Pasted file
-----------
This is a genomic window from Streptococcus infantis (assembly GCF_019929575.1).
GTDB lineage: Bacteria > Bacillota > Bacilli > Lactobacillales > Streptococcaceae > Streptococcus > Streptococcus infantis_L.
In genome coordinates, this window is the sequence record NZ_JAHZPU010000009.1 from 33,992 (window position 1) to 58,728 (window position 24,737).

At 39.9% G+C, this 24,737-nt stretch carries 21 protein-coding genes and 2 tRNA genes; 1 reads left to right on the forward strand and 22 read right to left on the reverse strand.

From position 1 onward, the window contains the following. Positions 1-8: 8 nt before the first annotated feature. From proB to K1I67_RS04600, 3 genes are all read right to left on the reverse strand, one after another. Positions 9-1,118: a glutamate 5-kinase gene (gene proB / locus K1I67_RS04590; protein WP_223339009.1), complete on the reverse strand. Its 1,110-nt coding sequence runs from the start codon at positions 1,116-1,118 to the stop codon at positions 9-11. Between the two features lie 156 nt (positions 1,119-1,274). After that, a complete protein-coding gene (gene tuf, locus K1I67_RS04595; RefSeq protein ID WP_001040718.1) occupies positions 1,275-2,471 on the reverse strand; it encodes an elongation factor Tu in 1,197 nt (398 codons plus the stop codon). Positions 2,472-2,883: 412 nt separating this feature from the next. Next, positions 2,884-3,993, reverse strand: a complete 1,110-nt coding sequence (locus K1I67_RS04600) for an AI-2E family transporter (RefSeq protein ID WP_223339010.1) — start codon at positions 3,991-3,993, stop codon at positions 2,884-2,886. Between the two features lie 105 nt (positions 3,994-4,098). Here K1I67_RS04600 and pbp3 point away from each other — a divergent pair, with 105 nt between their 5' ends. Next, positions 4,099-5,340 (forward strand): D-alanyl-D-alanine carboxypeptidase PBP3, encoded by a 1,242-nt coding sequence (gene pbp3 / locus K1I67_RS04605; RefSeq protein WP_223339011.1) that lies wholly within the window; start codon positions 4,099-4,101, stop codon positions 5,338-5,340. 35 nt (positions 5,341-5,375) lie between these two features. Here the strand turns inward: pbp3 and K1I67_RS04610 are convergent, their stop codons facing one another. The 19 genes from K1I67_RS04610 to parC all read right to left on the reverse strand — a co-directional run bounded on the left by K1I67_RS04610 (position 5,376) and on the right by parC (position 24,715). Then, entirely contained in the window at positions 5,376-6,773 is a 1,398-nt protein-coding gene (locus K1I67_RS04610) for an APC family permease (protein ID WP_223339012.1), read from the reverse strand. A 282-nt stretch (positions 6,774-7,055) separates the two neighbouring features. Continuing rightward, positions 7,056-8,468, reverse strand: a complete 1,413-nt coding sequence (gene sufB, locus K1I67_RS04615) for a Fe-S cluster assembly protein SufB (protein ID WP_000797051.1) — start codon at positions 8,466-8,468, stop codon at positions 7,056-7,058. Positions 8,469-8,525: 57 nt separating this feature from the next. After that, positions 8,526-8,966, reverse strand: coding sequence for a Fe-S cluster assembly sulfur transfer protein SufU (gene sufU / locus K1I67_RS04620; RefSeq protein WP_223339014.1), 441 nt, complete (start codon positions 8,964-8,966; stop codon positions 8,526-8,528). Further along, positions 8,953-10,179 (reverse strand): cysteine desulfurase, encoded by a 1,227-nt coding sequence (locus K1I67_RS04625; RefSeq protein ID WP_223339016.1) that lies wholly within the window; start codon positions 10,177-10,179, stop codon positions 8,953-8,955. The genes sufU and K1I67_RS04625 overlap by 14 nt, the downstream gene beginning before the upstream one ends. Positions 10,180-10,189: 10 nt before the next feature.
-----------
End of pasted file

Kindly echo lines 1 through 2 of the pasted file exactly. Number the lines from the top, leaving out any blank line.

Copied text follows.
This is a genomic window from Streptococcus infantis (assembly GCF_019929575.1).
GTDB lineage: Bacteria > Bacillota > Bacilli > Lactobacillales > Streptococcaceae > Streptococcus > Streptococcus infantis_L.